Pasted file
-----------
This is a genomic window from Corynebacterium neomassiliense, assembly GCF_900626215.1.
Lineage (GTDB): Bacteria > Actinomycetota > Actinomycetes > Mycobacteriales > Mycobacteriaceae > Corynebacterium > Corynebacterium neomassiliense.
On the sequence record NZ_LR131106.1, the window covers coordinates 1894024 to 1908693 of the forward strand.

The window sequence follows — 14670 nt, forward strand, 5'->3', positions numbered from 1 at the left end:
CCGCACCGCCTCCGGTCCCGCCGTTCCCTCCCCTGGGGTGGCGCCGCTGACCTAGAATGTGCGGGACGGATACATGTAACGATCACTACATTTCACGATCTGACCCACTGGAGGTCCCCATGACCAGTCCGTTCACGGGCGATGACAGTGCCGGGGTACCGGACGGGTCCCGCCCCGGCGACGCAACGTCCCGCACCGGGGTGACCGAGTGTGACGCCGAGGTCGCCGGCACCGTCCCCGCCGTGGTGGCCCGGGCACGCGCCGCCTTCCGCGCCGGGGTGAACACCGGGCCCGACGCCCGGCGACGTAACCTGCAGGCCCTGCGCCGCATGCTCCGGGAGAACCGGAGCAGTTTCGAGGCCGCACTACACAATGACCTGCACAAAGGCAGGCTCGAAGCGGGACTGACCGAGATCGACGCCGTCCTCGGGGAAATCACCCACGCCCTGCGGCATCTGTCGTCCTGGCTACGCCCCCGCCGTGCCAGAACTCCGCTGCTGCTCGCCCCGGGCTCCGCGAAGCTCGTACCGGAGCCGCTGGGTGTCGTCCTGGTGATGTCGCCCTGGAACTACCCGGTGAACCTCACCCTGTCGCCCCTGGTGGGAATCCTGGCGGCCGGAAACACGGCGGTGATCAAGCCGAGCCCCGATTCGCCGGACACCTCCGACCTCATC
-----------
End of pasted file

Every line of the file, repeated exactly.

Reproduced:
This is a genomic window from Corynebacterium neomassiliense, assembly GCF_900626215.1.
Lineage (GTDB): Bacteria > Actinomycetota > Actinomycetes > Mycobacteriales > Mycobacteriaceae > Corynebacterium > Corynebacterium neomassiliense.
On the sequence record NZ_LR131106.1, the window covers coordinates 1894024 to 1908693 of the forward strand.

The window sequence follows — 14670 nt, forward strand, 5'->3', positions numbered from 1 at the left end:
CCGCACCGCCTCCGGTCCCGCCGTTCCCTCCCCTGGGGTGGCGCCGCTGACCTAGAATGTGCGGGACGGATACATGTAACGATCACTACATTTCACGATCTGACCCACTGGAGGTCCCCATGACCAGTCCGTTCACGGGCGATGACAGTGCCGGGGTACCGGACGGGTCCCGCCCCGGCGACGCAACGTCCCGCACCGGGGTGACCGAGTGTGACGCCGAGGTCGCCGGCACCGTCCCCGCCGTGGTGGCCCGGGCACGCGCCGCCTTCCGCGCCGGGGTGAACACCGGGCCCGACGCCCGGCGACGTAACCTGCAGGCCCTGCGCCGCATGCTCCGGGAGAACCGGAGCAGTTTCGAGGCCGCACTACACAATGACCTGCACAAAGGCAGGCTCGAAGCGGGACTGACCGAGATCGACGCCGTCCTCGGGGAAATCACCCACGCCCTGCGGCATCTGTCGTCCTGGCTACGCCCCCGCCGTGCCAGAACTCCGCTGCTGCTCGCCCCGGGCTCCGCGAAGCTCGTACCGGAGCCGCTGGGTGTCGTCCTGGTGATGTCGCCCTGGAACTACCCGGTGAACCTCACCCTGTCGCCCCTGGTGGGAATCCTGGCGGCCGGAAACACGGCGGTGATCAAGCCGAGCCCCGATTCGCCGGACACCTCCGACCTCATC